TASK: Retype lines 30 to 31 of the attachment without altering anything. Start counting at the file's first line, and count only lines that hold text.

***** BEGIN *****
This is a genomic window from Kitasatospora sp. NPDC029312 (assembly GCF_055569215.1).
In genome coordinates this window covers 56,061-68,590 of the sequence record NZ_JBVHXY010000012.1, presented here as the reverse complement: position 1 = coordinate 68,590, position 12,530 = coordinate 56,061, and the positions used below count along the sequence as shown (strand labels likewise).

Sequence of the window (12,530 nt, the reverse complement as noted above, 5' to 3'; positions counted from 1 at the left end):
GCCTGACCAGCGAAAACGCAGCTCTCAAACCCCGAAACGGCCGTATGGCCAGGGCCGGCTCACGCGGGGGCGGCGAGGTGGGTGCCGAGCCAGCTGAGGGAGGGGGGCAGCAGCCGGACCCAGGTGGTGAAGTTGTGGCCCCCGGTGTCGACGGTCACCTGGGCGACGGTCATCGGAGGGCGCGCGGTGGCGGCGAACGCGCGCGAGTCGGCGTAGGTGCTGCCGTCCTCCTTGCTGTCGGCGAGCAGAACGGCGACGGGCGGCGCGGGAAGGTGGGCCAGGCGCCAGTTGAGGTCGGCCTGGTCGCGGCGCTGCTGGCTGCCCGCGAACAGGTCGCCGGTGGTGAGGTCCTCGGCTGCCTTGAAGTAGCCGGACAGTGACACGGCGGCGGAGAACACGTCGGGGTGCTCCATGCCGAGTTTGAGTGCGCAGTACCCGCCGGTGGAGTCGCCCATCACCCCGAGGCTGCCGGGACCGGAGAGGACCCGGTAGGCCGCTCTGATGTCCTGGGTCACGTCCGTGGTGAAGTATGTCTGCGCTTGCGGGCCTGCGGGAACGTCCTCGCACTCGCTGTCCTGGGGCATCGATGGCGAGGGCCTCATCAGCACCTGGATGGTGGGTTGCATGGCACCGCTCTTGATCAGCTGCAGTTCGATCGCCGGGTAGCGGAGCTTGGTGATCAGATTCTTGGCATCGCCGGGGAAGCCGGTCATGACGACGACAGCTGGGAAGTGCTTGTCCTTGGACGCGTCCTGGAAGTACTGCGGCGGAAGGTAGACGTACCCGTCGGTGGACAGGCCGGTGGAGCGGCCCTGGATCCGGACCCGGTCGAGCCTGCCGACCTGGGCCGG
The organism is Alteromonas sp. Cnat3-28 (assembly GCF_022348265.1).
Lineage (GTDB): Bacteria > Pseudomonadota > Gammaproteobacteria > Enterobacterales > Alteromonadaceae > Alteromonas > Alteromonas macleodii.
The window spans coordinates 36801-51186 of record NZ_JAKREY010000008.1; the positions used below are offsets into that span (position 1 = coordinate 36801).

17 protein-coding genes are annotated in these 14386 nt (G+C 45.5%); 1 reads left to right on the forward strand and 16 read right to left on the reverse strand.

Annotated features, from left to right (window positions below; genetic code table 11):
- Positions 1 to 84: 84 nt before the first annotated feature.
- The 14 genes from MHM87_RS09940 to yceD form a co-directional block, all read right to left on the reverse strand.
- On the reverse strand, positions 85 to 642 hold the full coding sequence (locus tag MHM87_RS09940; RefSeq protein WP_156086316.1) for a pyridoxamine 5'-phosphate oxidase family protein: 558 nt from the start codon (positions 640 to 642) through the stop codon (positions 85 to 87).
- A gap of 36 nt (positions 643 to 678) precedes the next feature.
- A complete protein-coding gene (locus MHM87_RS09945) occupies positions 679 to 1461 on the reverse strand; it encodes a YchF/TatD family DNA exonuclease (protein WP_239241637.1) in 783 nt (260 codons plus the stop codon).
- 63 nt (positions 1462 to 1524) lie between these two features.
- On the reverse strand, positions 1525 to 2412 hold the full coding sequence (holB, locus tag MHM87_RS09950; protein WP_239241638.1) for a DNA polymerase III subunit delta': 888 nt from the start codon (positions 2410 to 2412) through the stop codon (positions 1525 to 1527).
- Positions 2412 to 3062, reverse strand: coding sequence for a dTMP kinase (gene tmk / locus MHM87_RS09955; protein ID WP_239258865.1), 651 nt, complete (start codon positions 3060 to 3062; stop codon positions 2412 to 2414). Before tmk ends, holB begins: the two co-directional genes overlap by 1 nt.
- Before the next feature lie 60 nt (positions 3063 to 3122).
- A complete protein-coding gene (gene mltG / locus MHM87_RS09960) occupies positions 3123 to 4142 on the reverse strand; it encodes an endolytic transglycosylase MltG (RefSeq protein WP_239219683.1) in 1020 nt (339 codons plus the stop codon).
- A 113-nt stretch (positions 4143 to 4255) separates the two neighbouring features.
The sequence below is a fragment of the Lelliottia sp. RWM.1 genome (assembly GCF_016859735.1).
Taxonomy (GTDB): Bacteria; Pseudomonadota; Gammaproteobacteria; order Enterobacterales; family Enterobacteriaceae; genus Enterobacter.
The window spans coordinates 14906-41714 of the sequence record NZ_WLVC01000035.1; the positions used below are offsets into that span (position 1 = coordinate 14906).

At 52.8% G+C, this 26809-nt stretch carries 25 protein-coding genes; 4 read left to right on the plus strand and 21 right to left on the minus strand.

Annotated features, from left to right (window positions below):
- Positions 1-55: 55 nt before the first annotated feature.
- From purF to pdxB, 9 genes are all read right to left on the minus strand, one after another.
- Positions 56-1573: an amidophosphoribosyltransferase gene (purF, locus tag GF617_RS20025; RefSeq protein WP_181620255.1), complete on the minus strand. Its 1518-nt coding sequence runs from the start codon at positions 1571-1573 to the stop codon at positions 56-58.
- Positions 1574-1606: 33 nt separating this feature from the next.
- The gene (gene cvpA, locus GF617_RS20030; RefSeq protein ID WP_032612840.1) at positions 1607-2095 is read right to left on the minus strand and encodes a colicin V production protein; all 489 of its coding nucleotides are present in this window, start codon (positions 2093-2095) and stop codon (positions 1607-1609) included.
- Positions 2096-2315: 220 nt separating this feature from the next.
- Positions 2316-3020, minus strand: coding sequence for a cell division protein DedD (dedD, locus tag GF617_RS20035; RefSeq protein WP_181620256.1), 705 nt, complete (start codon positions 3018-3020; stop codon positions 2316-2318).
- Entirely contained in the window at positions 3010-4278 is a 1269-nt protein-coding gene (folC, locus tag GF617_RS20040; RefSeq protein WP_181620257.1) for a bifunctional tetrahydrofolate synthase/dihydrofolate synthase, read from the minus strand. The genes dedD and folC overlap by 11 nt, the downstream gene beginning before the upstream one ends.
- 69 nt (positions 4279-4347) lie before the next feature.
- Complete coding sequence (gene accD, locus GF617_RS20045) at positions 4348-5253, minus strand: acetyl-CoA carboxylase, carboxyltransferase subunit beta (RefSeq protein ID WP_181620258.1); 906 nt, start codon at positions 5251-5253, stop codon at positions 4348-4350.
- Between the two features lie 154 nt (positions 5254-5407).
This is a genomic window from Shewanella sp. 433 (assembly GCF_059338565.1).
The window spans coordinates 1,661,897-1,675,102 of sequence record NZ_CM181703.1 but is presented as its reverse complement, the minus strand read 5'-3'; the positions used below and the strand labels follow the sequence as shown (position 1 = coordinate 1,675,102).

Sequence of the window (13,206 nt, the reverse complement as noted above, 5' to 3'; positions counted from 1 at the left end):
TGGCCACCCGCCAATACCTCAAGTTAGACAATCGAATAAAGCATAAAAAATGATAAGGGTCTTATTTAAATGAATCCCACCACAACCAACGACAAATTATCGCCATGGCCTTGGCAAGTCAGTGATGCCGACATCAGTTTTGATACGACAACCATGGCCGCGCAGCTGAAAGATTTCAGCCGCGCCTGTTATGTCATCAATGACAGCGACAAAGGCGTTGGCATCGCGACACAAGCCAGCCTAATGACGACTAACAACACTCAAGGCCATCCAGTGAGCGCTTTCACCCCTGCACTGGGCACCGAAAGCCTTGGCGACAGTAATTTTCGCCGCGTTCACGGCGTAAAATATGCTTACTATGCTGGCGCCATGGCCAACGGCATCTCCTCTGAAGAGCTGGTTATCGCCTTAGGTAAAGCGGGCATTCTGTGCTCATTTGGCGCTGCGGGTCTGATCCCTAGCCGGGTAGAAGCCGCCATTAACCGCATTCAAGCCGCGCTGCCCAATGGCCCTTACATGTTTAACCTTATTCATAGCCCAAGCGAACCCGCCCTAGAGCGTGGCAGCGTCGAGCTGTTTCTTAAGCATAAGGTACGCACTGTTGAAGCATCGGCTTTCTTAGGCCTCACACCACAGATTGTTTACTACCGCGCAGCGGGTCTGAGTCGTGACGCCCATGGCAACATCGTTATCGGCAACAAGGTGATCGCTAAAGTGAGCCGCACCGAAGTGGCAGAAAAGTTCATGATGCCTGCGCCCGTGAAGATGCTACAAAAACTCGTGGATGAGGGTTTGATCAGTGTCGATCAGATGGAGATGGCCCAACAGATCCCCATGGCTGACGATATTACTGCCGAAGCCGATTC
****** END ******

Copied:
- The gene (gene cvpA, locus GF617_RS20030; RefSeq protein ID WP_032612840.1) at positions 1607-2095 is read right to left on the minus strand and encodes a colicin V production protein; all 489 of its coding nucleotides are present in this window, start codon (positions 2093-2095) and stop codon (positions 1607-1609) included.
- Positions 2096-2315: 220 nt separating this feature from the next.